County joins lawsuit against drug firms

Suit claims manufacturers of opioid painkillers deceived consumers about drugs' dangers

Santa Clara County joined a lawsuit filed by Orange County charging major drug firms with deceiving consumers about the dangers of using opioid narcotic painkillers for non-cancer-related pain.

This story contains 529 words.

If you are a paid subscriber, check to make sure you have logged in. Otherwise our system cannot recognize you as having full free access to our site.

If you are a paid print subscriber and haven't yet set up an online account, click here to get your online account activated.

— Bay City News Service


Like this comment
Posted by Wondering?
a resident of Another Palo Alto neighborhood
on May 26, 2014 at 10:15 am

Wonder why only two counties are launching this suit? Isn't this a state-wide problem?

The LA Times has made the complaint available:

Web Link

Wonder how much the two counties will be seeking in booty, if they win? Also wonder if any of those who died of overdoes will see any part of any settlement that results from this suit?

Like this comment
Posted by What about Tylenol?
a resident of Crescent Park
on May 26, 2014 at 5:00 pm

I have twice developed gastritis from the use of opioids and NSAIDS, and so was told by my rheumatologist and gastroenterologist to use Tylenol instead, because it was the safest of all pain relievers to use.

Well, I actually took less Tylenol than directed, because I believe it is best to get by with as little pain medication as possible. Nevertheless, three doses a day sent my liver enzymes so out of whack, and caused so much liver pain, that I had to be hospitalized for two days.

Tylenol needs more warnings: while in hospital, my hepatologist informed me that Tylenol causes more cases of cirrhosis per year than alcoholism!

Like this comment
Posted by Janice
a resident of Midtown
on May 26, 2014 at 7:00 pm

"my hepatologist informed me that Tylenol causes more cases of cirrhosis per year than alcoholism!"

Don't drink alcohol and try using Aleve.

Like this comment
Posted by Neal
a resident of Community Center
on May 27, 2014 at 6:51 am

There is a lot of vague and deceptive wording in this report.

"Opioid painkillers are certainly connected to the recent rise in heroin addiction that we are seeing across the country," Hansen said. Being "connected" is not causal or definitive.

The number of deaths annually in the U.S. that are traced to opioid drug abuse exceed those resulting from car accidents, suicides and heroin and cocaine overdoses combined, according to Chou. Being "traced" is not causal or definitive.

There are about 2.4 million people abusing opioids nationwide and new users of them increased by 104 percent between 2000 and 2010, he said. Lumping the "2.4 million abusers" with "new users" in the same sentence is deceptive. The vast majority of users don't become abusers.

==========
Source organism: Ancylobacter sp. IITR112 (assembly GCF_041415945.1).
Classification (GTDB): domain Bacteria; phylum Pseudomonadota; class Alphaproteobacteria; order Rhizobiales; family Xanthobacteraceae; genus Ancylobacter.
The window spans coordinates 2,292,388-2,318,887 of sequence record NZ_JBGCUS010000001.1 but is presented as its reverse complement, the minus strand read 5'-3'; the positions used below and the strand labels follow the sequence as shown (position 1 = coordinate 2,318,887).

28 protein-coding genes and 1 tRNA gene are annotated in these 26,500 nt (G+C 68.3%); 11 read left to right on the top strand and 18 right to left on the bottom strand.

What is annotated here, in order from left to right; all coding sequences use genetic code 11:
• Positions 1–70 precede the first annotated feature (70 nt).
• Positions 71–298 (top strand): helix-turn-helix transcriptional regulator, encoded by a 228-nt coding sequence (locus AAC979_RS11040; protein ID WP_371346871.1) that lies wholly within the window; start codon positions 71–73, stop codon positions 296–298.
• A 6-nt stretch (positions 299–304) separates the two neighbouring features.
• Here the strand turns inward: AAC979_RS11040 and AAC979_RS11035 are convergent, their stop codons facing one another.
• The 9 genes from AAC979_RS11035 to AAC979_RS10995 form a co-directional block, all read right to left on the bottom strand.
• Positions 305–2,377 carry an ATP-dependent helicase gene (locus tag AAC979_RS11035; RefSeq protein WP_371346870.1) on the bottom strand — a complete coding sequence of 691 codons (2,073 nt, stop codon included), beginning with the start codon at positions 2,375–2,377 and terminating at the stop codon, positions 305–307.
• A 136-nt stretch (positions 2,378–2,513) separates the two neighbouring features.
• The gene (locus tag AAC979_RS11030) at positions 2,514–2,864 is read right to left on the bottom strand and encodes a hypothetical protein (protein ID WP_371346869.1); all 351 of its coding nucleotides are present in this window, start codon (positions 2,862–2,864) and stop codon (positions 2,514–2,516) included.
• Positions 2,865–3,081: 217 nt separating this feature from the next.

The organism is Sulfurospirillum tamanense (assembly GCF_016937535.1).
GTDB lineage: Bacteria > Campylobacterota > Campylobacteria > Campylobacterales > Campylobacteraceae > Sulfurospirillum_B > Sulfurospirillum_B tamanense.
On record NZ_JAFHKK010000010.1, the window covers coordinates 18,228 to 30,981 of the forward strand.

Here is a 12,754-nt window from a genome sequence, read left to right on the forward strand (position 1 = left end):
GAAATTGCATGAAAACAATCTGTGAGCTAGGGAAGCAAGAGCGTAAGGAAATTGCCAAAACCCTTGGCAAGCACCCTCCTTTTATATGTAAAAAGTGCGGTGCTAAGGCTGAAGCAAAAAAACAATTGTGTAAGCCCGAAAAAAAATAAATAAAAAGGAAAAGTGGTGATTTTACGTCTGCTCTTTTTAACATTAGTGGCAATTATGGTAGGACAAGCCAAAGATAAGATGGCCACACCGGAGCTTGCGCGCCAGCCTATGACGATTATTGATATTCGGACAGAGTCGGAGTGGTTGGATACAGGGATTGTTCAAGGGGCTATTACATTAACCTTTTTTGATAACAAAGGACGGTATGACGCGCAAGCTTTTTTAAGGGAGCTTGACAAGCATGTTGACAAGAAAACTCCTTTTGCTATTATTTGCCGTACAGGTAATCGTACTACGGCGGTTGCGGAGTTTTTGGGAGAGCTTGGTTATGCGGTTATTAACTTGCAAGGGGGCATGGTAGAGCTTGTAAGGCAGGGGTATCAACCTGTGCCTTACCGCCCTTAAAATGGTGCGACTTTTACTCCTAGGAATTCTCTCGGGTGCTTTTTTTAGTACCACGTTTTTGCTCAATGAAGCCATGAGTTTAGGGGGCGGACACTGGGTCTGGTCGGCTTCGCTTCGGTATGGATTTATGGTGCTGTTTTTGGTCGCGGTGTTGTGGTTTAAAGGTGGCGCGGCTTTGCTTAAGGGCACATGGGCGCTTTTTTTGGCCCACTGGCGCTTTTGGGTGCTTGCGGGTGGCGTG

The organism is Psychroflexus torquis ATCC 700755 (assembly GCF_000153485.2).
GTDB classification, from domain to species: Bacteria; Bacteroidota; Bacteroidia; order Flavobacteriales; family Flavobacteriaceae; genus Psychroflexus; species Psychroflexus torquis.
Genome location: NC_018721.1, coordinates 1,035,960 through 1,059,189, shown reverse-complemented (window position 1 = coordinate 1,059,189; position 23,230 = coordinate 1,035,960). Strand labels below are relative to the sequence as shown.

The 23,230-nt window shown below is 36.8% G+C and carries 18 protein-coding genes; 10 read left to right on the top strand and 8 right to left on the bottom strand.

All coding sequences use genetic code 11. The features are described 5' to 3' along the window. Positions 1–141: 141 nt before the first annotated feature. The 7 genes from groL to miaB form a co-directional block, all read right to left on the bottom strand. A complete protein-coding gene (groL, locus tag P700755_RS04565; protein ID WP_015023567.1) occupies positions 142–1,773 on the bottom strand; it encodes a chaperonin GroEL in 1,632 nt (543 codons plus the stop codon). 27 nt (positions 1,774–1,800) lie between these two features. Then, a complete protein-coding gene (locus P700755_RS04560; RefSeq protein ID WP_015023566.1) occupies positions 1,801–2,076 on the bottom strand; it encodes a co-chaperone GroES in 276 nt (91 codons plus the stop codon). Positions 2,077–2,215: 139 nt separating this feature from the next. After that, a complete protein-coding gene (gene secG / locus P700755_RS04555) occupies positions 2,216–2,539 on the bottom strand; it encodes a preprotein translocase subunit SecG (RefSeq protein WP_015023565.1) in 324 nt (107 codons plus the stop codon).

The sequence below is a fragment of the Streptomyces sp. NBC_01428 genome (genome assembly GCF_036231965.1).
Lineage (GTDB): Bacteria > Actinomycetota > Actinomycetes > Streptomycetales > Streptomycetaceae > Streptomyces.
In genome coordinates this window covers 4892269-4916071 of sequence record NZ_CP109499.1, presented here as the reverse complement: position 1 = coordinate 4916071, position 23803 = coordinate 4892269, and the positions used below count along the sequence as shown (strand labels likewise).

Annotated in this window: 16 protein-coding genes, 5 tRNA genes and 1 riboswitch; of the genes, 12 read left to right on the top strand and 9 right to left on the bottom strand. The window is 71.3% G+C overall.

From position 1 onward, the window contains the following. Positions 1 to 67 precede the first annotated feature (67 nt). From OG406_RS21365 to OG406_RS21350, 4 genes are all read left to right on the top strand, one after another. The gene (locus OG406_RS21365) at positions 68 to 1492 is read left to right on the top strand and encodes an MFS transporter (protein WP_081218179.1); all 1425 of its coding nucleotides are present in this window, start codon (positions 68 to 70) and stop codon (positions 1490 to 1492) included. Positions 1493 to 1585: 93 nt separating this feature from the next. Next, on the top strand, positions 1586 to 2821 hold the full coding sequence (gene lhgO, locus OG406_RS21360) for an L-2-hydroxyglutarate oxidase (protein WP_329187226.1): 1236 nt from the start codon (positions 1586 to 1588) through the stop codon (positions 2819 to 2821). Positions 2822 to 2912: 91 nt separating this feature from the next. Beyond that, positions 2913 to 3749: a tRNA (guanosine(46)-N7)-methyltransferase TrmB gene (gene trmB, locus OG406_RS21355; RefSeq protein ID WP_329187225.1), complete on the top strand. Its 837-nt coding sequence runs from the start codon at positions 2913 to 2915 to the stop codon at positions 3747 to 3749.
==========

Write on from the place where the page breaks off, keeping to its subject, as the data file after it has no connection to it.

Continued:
I'll do some fact checking on the numbers quoted when I get a chance. They don't pass the sniff test. I don't know enough about the merits of this case, but I'm sure it's all about shaking down some deep pockets.

Don't miss out on the discussion!
Sign up to be notified of new comments on this topic.


Post a comment

Posting an item on Town Square is simple and requires no registration. Just complete this form and hit "submit" and your topic will appear online. Please be respectful and truthful in your postings so Town Square will continue to be a thoughtful gathering place for sharing community information and opinion. All postings are subject to our TERMS OF USE, and may be deleted if deemed inappropriate by our staff.

We prefer that you use your real name, but you may use any "member" name you wish.

Name: *

Select your neighborhood or school community: * Not sure?

Comment: *

Verification code: *
Enter the verification code exactly as shown, using capital and lowercase letters, in the multi-colored box.

*Required Fields

And one more makes three
By Cheryl Bac | 0 comments | 15,362 views

Sam's Chowder House Palo Alto to become burger chain
By Elena Kadvany | 17 comments | 7,154 views

Secretary of Plate
By Laura Stec | 3 comments | 3,971 views

New York College Tours
By John Raftrey and Lori McCormick | 1 comment | 1,497 views

Sing and celebrate
By Sally Torbey | 3 comments | 341 views


Palo Alto Weekly Holiday Fund

For the last 23 years, the Palo Alto Weekly Holiday Fund has given away more than $4 million to local nonprofits serving children and families. When you make a donation, every dollar is automatically doubled, and 100% of the funds go directly to local programs. It’s a great way to ensure your charitable donations are working at home.